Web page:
“Initial quickness, length. He can get under people and roll his hips,” Schneider said. “The pass protection stuff is legit. Lateral movement, stays in front of people, he’s got strong hands. He’s got anchor. Yeah, he’s just a really good football player.”

Tyrice Knight, linebacker

Knight is a run-stopper.

This pick opened the Seahawks up to some scrutiny. Brugler ranked Knight as the 14th-best LB available in the draft, but this selection represents a definitive focus on finding guys who can attack the line of scrimmage and stop the run. Brugler’s blurb on Knight identifies coverage limitations but also has this to say: “He is a rabid dog against the run.”

Macdonald echoed as much when talking about him after the draft.

“The first thing that pops out on the tape is that he sees the game quickly. Instincts, I guess is a good way to put it, like moving where the ball is going before everyone else,” Macdonald said. “I think he brings some thump at the point of attack … Linebackers are paid to make tackles and he makes a lot of tackles, so that’s a good thing.”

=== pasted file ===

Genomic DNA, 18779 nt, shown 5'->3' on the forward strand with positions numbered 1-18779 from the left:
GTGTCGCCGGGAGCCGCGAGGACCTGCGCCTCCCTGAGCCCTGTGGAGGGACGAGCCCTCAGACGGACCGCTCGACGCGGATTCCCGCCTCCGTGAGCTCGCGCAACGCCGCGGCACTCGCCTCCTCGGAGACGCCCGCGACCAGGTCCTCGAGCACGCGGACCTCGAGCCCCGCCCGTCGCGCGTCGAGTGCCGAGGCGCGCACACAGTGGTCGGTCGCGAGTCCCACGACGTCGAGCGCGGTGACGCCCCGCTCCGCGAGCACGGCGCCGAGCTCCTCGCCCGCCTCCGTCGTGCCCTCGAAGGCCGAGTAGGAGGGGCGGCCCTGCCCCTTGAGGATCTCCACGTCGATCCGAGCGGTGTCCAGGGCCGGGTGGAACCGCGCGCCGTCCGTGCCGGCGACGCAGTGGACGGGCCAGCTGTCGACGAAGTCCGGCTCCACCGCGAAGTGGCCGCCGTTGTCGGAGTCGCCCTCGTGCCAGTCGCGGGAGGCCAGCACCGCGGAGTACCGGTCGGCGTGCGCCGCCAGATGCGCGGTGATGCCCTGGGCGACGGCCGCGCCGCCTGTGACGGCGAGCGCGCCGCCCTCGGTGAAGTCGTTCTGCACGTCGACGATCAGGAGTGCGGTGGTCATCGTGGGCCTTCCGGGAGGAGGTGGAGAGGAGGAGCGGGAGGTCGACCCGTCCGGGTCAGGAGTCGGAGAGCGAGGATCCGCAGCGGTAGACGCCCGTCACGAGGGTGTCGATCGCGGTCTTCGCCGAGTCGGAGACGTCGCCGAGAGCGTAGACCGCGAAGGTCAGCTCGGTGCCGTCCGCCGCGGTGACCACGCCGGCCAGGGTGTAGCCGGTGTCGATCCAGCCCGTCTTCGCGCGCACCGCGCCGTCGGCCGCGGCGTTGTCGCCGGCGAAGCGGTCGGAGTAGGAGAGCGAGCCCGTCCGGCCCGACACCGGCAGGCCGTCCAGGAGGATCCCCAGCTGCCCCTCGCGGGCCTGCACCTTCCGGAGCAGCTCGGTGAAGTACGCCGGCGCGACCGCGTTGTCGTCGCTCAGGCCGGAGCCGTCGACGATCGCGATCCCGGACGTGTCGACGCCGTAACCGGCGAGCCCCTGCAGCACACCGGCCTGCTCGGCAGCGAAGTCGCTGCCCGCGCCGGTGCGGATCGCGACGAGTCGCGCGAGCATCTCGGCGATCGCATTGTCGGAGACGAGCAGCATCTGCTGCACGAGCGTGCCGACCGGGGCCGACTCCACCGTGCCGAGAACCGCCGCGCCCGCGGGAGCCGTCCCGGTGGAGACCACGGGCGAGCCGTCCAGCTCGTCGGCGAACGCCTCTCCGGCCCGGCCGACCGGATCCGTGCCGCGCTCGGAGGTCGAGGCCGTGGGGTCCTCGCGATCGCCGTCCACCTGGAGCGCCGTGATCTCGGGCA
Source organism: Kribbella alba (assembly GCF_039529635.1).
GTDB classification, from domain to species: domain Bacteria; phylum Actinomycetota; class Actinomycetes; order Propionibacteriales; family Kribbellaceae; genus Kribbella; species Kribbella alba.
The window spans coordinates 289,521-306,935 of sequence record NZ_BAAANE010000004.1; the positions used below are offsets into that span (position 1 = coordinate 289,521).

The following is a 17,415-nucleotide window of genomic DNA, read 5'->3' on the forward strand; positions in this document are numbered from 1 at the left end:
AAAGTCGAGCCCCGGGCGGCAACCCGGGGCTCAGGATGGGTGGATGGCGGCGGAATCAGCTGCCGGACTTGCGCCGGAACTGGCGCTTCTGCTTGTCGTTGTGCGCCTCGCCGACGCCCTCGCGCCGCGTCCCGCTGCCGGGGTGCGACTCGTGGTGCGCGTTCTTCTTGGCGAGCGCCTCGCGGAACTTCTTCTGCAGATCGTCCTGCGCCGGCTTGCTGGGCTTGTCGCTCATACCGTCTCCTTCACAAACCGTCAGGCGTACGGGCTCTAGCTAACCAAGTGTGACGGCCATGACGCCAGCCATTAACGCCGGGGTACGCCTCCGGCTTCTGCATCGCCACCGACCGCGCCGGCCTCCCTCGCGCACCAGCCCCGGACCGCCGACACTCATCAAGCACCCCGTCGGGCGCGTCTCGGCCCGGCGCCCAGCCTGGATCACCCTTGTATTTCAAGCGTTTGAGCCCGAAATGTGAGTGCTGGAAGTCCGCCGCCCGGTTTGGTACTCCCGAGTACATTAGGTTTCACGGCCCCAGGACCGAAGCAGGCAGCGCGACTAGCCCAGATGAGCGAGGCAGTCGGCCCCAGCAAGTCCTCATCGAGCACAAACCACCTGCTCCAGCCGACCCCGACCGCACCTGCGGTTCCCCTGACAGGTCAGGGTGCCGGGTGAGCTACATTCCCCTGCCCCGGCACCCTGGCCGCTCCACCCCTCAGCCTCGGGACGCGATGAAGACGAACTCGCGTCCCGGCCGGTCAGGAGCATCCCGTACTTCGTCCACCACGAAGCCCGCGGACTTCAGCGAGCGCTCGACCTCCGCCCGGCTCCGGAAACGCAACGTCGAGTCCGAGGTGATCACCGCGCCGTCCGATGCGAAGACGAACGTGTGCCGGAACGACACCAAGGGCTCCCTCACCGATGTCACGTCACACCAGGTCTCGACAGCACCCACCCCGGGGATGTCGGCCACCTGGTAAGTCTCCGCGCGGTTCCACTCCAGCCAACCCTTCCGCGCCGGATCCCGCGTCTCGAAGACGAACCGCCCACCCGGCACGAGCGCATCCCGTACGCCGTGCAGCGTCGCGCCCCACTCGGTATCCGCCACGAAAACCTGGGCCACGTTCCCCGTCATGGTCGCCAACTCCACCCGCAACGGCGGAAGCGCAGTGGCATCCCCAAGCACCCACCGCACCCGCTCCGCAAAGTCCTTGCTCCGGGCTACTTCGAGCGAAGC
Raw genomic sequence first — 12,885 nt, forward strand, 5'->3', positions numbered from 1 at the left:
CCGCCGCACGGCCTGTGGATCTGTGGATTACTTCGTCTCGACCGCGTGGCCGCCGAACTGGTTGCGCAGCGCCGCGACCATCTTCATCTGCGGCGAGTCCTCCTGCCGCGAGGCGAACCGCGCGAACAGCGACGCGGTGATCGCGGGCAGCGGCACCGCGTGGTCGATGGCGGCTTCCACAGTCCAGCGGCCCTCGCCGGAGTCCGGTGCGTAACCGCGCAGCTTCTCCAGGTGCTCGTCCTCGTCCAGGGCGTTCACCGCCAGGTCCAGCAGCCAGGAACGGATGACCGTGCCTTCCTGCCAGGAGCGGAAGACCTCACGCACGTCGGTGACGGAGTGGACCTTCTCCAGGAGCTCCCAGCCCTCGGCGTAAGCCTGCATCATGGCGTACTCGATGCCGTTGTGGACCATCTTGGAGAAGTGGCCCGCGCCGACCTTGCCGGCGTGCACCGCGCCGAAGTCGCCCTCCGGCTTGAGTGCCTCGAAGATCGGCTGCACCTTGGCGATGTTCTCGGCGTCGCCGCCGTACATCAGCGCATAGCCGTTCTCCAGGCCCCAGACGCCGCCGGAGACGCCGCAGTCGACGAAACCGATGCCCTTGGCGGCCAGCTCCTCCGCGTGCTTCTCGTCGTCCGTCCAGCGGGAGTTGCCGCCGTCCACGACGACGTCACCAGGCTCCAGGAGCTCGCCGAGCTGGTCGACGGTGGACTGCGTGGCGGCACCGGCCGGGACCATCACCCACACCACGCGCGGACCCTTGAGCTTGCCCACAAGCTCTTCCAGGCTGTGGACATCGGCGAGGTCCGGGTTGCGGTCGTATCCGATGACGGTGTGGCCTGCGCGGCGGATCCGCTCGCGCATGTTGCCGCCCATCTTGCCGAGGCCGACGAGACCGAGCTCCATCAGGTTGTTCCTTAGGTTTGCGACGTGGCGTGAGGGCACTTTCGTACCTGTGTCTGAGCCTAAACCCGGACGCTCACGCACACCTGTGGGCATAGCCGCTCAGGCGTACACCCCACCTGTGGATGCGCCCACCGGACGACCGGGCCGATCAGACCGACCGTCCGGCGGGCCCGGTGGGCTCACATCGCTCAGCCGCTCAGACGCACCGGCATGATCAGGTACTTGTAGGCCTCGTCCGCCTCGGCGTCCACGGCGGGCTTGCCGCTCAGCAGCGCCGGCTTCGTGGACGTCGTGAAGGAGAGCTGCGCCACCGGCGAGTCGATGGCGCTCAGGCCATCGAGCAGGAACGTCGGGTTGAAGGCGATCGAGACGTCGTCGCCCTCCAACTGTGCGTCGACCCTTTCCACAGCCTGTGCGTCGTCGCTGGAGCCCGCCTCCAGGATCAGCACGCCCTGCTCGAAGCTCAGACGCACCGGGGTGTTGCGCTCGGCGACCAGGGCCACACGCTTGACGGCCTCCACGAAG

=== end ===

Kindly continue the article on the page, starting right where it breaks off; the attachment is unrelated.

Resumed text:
AJ Barner, tight end

Think of Barner as an extended part of the offensive line, perhaps more valuable early on for what he will bring as a run blocker.

“Blocking tight end is a really important position. It kind of starts in the C-gap in the run game, who’s going to defend it, who’s going to block it,” Macdonald said. “So you have to be able to answer those questions and those skill sets don’t just grow on trees.”